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Beating path to business success from a bodyshop
KARL Durham left school at 16 and his first job was as a £46-a-week panel-beating apprentice on the Youth Training Scheme (YTS).
Now 43, he says the ‘university of life’ has led him to become head of a £30m-a-year business employing 70 people, spanning everything from the automotive industry to energy drinks.
After training as a panel-beater in his father’s workshop, Car Body Banbury, he left to set up his first business, Paintbox, at the age of 19, specialising in paint-spray equipment for luxury car makers, such as Bentley and Rolls-Royce, and the motorsport industry.
He said: “My cousin had already come into my father’s business and there was no room for me really, so I thought it was best to set up on my own. “Then Paintbox amalgamated with a North American business, Adac, and I didn’t really get on with them, so I decided it was best to leave. “I wanted to work with something familiar, so we started a business supplying coatings and consumables to Paintbox, and to car body workshops generally.”
As the recession deepened, he bought back Paintbox, which is now run by his co-founder James Sharp.
In 2009, he diversified into a completely different area – supplying retailers with fast-moving consumer goods such as food and drink.
He believes the remarkable expansion of his group, International Applications, was possible partly because he was not dragged down by debt. “That’s probably why the business was able to grow in the recession. We had had a good run and had been banking the cash, as it were, keeping it in the business, so we didn’t have to go to the banks and ask for money.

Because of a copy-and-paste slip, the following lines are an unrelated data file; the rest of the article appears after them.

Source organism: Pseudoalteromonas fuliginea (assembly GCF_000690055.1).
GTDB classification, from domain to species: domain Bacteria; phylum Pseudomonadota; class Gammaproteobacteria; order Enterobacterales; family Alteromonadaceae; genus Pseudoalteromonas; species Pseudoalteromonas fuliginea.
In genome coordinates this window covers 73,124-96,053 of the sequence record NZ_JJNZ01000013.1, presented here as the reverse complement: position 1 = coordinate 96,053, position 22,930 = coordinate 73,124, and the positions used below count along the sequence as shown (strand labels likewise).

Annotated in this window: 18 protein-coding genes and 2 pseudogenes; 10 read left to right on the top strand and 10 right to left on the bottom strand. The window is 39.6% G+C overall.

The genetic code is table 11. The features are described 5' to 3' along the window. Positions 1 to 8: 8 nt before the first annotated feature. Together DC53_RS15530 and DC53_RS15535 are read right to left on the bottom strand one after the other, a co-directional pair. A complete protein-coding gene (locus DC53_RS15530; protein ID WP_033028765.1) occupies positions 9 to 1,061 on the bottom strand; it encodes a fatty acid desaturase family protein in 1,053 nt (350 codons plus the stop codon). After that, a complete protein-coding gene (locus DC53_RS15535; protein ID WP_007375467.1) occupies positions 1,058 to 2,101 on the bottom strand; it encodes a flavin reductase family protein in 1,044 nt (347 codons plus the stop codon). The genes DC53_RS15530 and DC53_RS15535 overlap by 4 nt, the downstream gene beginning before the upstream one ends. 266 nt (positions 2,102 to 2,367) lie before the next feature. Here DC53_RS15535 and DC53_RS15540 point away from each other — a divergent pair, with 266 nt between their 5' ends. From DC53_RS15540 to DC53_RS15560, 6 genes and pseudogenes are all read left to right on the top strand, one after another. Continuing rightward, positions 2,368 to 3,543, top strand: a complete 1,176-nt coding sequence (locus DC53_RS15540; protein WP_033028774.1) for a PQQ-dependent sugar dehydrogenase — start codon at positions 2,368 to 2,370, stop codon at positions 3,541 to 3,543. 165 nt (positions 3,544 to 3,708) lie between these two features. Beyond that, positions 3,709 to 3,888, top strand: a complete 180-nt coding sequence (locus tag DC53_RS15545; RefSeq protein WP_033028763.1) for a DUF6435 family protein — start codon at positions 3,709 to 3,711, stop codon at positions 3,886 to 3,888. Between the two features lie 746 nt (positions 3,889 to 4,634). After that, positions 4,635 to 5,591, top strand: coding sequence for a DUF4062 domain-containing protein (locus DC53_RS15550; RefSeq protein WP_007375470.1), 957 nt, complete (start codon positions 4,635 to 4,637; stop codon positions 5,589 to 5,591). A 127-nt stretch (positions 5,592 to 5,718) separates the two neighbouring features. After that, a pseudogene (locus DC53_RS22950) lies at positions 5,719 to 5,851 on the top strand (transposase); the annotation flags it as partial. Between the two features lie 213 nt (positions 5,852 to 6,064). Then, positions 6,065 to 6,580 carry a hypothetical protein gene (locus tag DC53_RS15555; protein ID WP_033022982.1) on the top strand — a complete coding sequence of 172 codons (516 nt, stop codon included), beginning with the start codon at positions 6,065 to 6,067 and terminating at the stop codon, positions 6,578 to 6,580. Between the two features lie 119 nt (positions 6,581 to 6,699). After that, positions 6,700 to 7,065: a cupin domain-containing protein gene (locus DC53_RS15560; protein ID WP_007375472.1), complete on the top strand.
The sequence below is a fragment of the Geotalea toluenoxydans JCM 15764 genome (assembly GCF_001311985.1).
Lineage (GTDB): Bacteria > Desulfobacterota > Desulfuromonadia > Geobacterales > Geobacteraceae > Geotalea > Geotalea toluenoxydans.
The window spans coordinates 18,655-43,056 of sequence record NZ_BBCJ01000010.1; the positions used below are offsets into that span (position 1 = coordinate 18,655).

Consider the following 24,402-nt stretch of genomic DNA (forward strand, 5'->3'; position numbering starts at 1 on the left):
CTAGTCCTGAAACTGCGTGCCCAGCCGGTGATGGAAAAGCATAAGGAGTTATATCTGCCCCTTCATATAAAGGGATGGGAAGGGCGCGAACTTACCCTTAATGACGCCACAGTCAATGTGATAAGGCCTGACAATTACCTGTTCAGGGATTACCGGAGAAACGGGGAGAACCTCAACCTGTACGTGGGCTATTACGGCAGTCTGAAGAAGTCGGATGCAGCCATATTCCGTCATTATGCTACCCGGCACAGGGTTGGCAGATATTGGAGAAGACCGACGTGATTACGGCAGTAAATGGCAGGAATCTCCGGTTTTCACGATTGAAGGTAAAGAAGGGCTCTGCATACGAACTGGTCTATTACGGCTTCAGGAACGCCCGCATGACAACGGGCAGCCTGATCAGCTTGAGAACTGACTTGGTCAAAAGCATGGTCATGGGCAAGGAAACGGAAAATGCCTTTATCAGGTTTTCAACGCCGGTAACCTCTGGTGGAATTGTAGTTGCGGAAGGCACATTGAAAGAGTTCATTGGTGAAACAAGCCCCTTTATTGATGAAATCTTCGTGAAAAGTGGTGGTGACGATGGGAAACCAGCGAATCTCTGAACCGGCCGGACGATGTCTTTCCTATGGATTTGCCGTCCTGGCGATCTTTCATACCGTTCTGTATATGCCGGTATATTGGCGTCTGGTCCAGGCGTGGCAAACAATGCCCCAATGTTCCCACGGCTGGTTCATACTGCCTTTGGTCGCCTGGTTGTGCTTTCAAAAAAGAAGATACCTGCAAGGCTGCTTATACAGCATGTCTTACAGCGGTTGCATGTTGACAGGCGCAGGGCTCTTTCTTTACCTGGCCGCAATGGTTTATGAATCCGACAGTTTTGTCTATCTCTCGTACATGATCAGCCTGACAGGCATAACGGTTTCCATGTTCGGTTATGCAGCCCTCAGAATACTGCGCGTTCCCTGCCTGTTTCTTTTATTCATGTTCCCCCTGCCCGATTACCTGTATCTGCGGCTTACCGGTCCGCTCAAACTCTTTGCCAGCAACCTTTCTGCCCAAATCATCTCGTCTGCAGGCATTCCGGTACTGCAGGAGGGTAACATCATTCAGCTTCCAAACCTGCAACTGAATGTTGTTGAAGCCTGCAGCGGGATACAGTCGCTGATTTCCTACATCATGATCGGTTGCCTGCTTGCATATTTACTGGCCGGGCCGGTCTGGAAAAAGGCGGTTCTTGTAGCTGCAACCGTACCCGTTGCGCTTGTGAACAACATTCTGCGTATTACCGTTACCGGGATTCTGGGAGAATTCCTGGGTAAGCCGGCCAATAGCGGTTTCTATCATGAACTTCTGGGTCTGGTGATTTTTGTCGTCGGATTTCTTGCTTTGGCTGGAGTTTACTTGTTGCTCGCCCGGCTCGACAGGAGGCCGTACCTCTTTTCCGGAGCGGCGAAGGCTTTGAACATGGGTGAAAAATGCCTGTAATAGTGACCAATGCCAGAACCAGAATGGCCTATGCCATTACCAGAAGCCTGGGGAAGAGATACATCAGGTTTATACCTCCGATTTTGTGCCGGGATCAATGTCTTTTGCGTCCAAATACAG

“I think it has been a great benefit to be able to make these decisions without seeing a bank manager.” Four years ago he moved from Brackley to Sibford Ferris, near Banbury.
Finding new schools for his four children led to another business opportunity – taking over St John’s Priory, in Banbury, where his twins were being educated. He said: “They had five changes of headmaster and the owner was having trouble. It’s very different to anything we have done before, but we felt we could secure the future of the school and we have done exactly that, with pupil numbers doubled.”
With the twins now eight, and their other children 13 and 15, Mr Durham's wife Debbie was ready for a new challenge and their latest venture is The Italian Larder, a wholesaler at Banbury’s Beaumont industrial estate, supplying restaurants and the public.
He is not yet ready to slow down, launching a new drink, Positive Energy. “We will start with the African market and then roll it out in the UK,” he said.
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